Mary’ may not believe it but Anna confided to me that being in first grade is no bed of roses.
“You have to do a lot of work.” she said. In fact she would advise Mary to enjoy the luxuries of kindergarten while she can.
"You didn’t have to do writing.” she said, “or math or spelling or reading."
Even though Mary accused Anna and Ronald of conspiring to make her fall down. Anna said she likes Mary and looks forward to having her move up to first grade next year.
“I’M GONNA let her do my work.” .Anna said and burst into a big giggle.
Although Man- admires first graders, what she aspires to be most of all is a second grader.
"They stay in the lines better when they’re coloring and stuff,” Mary informed me and peeked over my notebook to make sure I had that down right.
“Can you read this?" I a>ked
That's another reason why Mary w ould like to be a second grader.
"They know more words. Except I know most of Tammy’s (a second grader’s) words and I also know the
7 work like a f irst grader...
I even act like it,'
Mary Swan says proudly
words she doesn I know. She knows ‘window’ but she doesn t know ‘door.
Another enviable statistic about second graders: "They can do writing and I can’t when I’m in kindergarten” Mary said.
Since kindergarten lasts only a halfday the interview was short so thut Mary’ could get back to work.
AS I was leaving she gave me this thought for the day.
"I’d rather be an orange cow than see one.”
Without thinking I a^ked, “What would you do if you were an orange cow?”
Mary looked at me with puzzled oxes.
"Eat,” she said.
Doll Dressers: Goodfellows Want YOU
“Help!” says Mrs. Jimmie Lane, president of
the VFW Auxiliary.
“Goodfellow doll dressers needed, she adds. Persons interested in making dresses for dolls .to be given away to the less fortunate children ol Abilene on Christmas are being asked to contact one of the women who still have a large number ol
dolls without clothes.
They may get dolls from Mrs. Lane at i2o Ross (phone 677-6102), Mrs. C. L. Wharton, 19o7 S. 3rd (672-5720) or Mrs. E. W. Rhodes, 1118 Vogel (673-2787).
The Goodfellow doll dressing program is directed by the VFW Auxiliary each year, with the assistance of Dyess Officers Wives Club and Dyess NCO Wives Club, and a multitude of individual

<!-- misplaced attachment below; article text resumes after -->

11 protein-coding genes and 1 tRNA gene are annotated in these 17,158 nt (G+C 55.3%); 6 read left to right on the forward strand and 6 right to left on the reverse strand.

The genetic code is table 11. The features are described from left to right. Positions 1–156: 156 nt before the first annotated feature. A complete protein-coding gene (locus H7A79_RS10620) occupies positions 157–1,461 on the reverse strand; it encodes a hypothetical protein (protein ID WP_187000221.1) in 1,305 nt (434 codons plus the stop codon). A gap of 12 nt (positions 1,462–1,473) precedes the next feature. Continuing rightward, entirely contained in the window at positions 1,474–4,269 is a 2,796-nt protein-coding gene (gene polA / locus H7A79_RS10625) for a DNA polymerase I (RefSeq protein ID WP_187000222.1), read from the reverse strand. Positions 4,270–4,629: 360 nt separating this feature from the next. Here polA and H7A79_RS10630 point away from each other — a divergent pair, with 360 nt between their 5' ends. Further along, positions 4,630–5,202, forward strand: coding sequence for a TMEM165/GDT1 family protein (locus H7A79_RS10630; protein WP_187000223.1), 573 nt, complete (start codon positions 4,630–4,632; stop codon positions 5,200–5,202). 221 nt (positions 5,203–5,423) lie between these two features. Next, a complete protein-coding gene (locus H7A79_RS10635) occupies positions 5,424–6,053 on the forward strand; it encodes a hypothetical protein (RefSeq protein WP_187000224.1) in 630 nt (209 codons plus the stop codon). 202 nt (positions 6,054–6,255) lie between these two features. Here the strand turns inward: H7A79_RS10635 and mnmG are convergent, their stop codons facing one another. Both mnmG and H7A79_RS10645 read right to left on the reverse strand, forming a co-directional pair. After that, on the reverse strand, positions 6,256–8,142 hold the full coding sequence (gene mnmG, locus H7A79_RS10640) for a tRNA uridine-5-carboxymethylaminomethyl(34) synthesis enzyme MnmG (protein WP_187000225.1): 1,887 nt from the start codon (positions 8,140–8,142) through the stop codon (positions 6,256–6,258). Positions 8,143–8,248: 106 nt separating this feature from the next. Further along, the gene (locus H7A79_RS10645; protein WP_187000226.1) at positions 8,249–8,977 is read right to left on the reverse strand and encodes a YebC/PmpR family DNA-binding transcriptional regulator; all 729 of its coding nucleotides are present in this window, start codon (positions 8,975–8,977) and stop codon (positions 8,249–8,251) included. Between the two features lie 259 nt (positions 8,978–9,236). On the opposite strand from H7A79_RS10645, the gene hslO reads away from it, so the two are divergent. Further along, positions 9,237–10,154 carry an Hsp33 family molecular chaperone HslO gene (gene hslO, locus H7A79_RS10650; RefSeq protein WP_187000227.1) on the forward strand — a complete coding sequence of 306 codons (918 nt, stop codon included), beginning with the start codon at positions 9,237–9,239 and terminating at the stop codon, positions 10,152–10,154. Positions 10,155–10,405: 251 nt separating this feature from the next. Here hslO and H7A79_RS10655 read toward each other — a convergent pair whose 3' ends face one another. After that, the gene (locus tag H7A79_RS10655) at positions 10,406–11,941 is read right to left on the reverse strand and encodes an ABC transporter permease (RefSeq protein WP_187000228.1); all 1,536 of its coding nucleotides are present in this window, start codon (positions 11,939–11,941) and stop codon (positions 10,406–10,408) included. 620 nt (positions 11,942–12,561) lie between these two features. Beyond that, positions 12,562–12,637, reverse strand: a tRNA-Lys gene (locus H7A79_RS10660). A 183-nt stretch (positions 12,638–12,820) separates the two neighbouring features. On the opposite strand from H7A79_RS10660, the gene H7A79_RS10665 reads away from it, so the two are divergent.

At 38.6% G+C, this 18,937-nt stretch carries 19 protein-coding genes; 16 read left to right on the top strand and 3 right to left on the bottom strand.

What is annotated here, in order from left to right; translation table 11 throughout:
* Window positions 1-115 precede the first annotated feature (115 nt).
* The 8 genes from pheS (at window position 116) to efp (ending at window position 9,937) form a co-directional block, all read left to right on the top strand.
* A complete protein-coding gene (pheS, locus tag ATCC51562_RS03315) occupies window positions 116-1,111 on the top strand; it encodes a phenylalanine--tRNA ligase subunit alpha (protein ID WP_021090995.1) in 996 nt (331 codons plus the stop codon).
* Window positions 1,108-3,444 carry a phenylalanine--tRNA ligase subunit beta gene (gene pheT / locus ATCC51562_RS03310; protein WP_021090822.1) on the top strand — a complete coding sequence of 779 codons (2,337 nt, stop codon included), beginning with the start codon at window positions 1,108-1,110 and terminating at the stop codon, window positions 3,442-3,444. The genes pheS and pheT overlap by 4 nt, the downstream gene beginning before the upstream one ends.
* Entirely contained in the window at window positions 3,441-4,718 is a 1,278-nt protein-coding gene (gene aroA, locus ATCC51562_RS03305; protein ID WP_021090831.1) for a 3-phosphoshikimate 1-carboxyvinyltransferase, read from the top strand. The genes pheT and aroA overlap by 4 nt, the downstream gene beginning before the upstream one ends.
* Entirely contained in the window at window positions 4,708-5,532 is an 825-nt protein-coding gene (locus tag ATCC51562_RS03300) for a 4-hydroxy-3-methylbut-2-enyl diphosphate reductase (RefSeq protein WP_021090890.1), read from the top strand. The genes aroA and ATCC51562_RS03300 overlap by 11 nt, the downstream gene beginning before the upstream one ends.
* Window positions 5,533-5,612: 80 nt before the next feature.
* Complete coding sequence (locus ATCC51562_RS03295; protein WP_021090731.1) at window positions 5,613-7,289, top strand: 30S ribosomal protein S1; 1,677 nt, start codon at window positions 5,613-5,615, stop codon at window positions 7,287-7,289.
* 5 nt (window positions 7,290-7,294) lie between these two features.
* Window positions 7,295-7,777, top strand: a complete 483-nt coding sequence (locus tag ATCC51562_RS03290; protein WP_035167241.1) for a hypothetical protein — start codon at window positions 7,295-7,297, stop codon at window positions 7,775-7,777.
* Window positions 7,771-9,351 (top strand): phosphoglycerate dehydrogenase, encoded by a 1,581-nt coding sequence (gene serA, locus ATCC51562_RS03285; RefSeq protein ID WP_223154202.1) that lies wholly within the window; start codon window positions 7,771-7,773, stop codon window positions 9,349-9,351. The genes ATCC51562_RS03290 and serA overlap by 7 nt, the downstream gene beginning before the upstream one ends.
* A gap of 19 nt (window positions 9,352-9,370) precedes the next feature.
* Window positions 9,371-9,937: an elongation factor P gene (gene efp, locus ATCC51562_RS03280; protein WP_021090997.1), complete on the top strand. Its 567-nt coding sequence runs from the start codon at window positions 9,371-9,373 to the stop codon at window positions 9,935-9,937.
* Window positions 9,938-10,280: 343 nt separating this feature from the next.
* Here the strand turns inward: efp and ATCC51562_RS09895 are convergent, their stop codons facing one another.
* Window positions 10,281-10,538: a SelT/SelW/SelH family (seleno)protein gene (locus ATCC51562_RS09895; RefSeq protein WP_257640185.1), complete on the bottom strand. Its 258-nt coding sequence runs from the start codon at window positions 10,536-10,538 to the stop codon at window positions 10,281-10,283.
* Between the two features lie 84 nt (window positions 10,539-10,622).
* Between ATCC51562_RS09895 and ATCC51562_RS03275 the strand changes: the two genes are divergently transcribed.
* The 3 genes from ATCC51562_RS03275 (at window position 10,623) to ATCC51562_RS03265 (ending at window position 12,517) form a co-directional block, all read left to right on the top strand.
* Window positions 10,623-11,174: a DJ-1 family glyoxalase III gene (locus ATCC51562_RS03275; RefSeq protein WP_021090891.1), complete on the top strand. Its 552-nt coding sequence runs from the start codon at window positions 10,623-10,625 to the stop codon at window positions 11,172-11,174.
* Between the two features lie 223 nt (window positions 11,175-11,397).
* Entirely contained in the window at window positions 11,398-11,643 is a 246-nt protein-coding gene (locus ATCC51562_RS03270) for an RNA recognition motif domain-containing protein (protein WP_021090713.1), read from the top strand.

citizens. . m
Several hundred dolls will be distributed in
Chrysler Reportedly Will Close Plants During December
Bv JONATHAN’ WOLMAN Associated Press Writer
DETROIT (AP) -Chrysler
Corp. will shut down its U.S. car assembly plants and some manufacturing facilities for the month of December, sources in the auto industry said Friday.
Chrysler would neither confirm nor deny the report, but an industry insider said the firm ordered “zero” parts from suppliers for next week. That would indicate many component plant workers w ill likely be laid off along with
assemblers, sources say.
Chrysler employ about 100,000 production workers. More than one-third are assemblers. If the entire system were to shut down, sources estimate 113,000 workers would be laid off.
A spokesman for the nation's No. 3 automaker said mounting inventories of unsold new cars had reached a "critical level.”
"We are still going through and revising our production schedule. No decision ha^
been made” on December layoffs, he said. One of the firm’s six assembly plants was closed indefinitely on Fridav.
Rumors of pending shutdowns have been swirling throughout the Chrysler system for two days, according to spokesmen for the United Auto Workers.
Sources in the industry sa> it is likely that Chrysler will go through with the shutdown plans. One source said he believes the company may leave o)>en its intermediate car assembly plant in St. Louis.